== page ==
KE Arms Civil Defense Rifle: What Would Stoner Do (On A Budget)?

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KE Arms has released a budget version of their WWSD carbine called the Civil Defense Rifle or CDR. It follows the same design principles that went into the original project but with some omissions to cut costs.

What The CDR Tries To Accomplish:

  • Project how Eugene Stoner would have evolved the AR-15 with modern materials.
  • Utilizes a polymer lower and pencil profile barrel to cut weight.
  • Based on the WWSD rifle, but with fewer amenities to cut its price tag.

The Original WWSD

The What Would Stoner Do carbine was the brainchild of YouTubers Ian McCollum and Karl Kasarda. The idea first came to them while shooting an original configuration M16A1, and the rifle’s balance and low weight reminded them of what an AR15 truly should feel like as intended by Eugene Stoner. Part of what made the AR platform so revolutionary for its time was its use of modern manufacturing techniques and materials like aluminum and polymer. Some aspects of the AR were limited by contemporary manufacturing methods, such as the pencil-profile barrel that originally had subpar heat-treating.

KE Arms Civil Defense Rifle.
KE Arms Civil Defense Rifle.

Now that technology has had time to catch up to the design, the developers of the WWSD decided to take things to what they viewed as the logical conclusion of Stoner’s mindset, expanding the carbine’s use of polymers and other modern materials like carbon fiber.

At the core of the design is the new KP-15 monolithic polymer lower receiver from KE Arms. While attempts at polymer lowers have mostly resulted in failure in the past, the KP-15’s design has supposedly corrected any strength issues plaguing the material. So far it seems the KP-15 is a great improvement over previous plastic lowers, having survived strenuous full-auto endurance tests. The new lower helps reduce the carbine’s overall weight, one of Stoner's primary goals when he designed the AR.

The Civil Defense Rifle

The WWSD concept piqued many shooters’ interests, but at an MSRP of $1,699.99 it was a bit pricey for such a novel concept. A large contributor to that price tag was the development and setup cost of molding a new polymer lower, something that was integral to the WWSD concept. Because of this, the KP-15 lower is also included on the new Civil Defense Rifle.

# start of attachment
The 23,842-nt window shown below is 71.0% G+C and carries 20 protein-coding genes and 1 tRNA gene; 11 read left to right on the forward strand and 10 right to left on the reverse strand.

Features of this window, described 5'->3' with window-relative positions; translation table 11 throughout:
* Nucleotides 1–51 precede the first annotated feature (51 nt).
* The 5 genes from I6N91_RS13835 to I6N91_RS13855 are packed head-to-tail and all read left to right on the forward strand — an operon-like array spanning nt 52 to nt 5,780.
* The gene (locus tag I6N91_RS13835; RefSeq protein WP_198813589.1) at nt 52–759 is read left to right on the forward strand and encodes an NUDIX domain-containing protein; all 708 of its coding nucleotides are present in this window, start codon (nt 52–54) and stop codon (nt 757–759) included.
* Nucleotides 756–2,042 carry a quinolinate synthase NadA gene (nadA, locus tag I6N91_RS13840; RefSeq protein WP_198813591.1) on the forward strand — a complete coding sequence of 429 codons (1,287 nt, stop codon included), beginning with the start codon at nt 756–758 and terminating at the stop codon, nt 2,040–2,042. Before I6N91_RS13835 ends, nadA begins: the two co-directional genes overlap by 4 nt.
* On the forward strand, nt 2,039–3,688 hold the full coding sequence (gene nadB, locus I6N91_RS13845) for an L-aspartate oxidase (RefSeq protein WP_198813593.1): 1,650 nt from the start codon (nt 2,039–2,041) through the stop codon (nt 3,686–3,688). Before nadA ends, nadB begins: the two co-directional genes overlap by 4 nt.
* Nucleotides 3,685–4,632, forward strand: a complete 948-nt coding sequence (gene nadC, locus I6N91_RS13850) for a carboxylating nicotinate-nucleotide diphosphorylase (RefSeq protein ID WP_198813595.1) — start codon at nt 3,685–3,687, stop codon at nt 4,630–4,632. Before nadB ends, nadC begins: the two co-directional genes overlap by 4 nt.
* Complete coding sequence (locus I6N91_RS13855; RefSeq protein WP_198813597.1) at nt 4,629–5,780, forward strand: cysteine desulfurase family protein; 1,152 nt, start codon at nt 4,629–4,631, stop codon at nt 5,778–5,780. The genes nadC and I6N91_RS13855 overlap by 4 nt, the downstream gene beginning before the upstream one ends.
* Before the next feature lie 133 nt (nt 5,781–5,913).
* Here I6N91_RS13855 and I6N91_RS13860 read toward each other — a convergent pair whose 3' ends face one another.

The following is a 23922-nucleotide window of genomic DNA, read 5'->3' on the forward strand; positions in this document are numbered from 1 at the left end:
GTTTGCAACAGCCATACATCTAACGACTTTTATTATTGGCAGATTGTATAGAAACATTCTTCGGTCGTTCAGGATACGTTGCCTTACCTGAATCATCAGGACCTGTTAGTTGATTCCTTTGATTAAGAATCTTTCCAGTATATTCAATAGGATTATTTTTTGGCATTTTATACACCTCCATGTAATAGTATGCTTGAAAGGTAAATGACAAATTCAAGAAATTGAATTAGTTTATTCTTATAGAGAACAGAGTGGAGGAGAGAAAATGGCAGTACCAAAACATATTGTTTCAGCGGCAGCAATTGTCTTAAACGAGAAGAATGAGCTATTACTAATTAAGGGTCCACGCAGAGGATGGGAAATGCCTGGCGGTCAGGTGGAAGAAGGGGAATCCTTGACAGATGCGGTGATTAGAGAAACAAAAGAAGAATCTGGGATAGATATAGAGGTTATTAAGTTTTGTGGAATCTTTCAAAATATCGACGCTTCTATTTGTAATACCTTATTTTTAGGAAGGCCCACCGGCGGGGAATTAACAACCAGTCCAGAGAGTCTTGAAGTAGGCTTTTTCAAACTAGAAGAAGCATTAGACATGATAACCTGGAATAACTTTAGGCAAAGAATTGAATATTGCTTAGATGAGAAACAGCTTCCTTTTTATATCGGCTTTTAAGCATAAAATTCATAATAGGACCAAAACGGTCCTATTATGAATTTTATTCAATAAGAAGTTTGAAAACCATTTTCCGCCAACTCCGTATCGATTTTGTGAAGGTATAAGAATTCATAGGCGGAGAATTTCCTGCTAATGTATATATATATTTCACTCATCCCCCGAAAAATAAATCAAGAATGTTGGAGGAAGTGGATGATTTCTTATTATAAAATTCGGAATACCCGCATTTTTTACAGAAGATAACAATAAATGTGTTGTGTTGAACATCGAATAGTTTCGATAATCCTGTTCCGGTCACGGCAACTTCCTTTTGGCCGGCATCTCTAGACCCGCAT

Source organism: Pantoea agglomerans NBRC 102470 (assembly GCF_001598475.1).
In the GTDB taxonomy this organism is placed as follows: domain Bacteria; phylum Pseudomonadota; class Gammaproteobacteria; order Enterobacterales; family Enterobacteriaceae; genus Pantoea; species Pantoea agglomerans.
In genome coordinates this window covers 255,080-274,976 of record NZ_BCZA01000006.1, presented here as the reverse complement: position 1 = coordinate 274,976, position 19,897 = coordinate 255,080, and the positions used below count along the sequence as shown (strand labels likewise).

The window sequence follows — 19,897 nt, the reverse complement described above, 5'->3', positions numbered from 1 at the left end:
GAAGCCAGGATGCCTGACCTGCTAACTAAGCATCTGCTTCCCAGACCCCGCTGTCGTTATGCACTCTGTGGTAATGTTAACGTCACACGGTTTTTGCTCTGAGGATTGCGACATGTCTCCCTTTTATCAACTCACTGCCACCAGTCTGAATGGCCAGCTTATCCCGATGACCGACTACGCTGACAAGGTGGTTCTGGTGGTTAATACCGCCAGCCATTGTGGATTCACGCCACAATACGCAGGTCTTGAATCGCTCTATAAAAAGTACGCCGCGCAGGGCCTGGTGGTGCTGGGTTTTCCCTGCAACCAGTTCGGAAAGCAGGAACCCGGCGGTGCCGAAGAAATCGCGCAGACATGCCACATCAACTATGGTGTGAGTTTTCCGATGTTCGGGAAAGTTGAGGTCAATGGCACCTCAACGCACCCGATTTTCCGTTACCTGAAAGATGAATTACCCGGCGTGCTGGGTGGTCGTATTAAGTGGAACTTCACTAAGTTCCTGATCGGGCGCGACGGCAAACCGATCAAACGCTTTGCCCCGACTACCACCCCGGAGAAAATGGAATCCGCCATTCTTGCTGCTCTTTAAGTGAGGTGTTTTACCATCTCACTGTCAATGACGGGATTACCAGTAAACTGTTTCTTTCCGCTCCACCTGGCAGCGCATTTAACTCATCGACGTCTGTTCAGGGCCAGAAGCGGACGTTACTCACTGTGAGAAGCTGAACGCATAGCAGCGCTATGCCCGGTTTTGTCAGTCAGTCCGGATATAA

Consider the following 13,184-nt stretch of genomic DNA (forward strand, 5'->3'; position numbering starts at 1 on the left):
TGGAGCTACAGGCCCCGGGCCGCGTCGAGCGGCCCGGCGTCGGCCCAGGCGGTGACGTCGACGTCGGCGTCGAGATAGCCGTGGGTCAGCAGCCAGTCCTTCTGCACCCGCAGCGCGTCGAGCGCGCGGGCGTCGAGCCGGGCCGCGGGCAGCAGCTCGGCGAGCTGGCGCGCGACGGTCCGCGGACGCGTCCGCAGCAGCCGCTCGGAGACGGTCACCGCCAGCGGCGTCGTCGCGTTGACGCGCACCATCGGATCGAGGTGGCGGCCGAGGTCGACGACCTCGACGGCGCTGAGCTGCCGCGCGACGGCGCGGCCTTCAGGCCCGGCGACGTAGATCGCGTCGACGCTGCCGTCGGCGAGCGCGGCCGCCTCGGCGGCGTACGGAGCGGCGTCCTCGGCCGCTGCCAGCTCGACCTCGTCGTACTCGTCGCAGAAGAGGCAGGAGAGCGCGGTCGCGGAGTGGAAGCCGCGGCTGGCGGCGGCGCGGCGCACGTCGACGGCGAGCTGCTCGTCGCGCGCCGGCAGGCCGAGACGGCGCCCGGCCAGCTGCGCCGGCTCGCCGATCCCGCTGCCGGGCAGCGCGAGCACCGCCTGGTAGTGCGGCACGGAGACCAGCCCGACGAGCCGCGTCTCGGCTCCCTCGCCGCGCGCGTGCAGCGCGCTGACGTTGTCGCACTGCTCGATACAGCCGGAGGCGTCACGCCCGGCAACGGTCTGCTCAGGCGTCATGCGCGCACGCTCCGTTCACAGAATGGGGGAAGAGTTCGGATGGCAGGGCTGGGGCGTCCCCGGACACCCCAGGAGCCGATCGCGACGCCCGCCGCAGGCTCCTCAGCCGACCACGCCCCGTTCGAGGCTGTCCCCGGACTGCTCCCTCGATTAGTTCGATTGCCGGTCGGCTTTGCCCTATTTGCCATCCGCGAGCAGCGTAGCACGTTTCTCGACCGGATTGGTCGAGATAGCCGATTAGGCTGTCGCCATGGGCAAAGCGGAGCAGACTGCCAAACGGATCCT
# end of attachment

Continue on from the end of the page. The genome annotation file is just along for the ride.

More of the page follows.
Because so much of the cost stems from this new lower, the Civil Defense Rifle still has an MSRP of $1249.99 despite being the “budget” version. Both versions are sold exclusively through Brownells.

The Civil Defense Rifle is very similar in form and function to the original WWSD, but omits certain “luxury” features to cut the cost by about $450. The resulting CDR is a rifle that's almost as nice as a WWSD, but is marginally heavier and slightly less ambidextrous.

CDR 2

Is It Worth It?

The WWSD project was certainly an interesting thought experiment. I agree with its general premise—if Stoner were alive today, he would have used the most modern techniques and materials available to design his rifle to be as lightweight and handy as possible. But at what cost?

The WWSD carbine’s MSRP is actually comparable to that of a Colt AR-15 Sporter in the 1960s after adjusting for inflation. While the government may have been willing to spend that much for the most cutting-edge tech, ARs did not catch on with civilian shooters until decades after this.

You will have to decide whether the WWSD or CDR bring enough to the table to justify the price tag for you. In my opinion, they don’t. I think the greatest improvement found in either of these designs is the return to a pencil-profile barrel. One of the first changes made to the M16 after its adoption was the switch to a heavier profile barrel to allow for more sustained fire without shifting the point of impact. With modern heat treatment techniques, pencil barrels like the 16” Faxon used in the WWSD and CDR can achieve the same thing while retaining their slimmer profile.

I don’t deny that the other features of the CDR are improvements as well, but I would argue that a pseudo-M16A1 or CAR-15 clone using a modern Faxon pencil barrel will be almost every bit as handy and usable as either of the new designs utilizing a KP-15 lower, and they will cost less too. Personally, I’d rather abide by what Stoner actually did than what some speculated he would have done. But what the hell do I know? I’m an AK guy.

For more information on KE Arms, please visit kearms.com.


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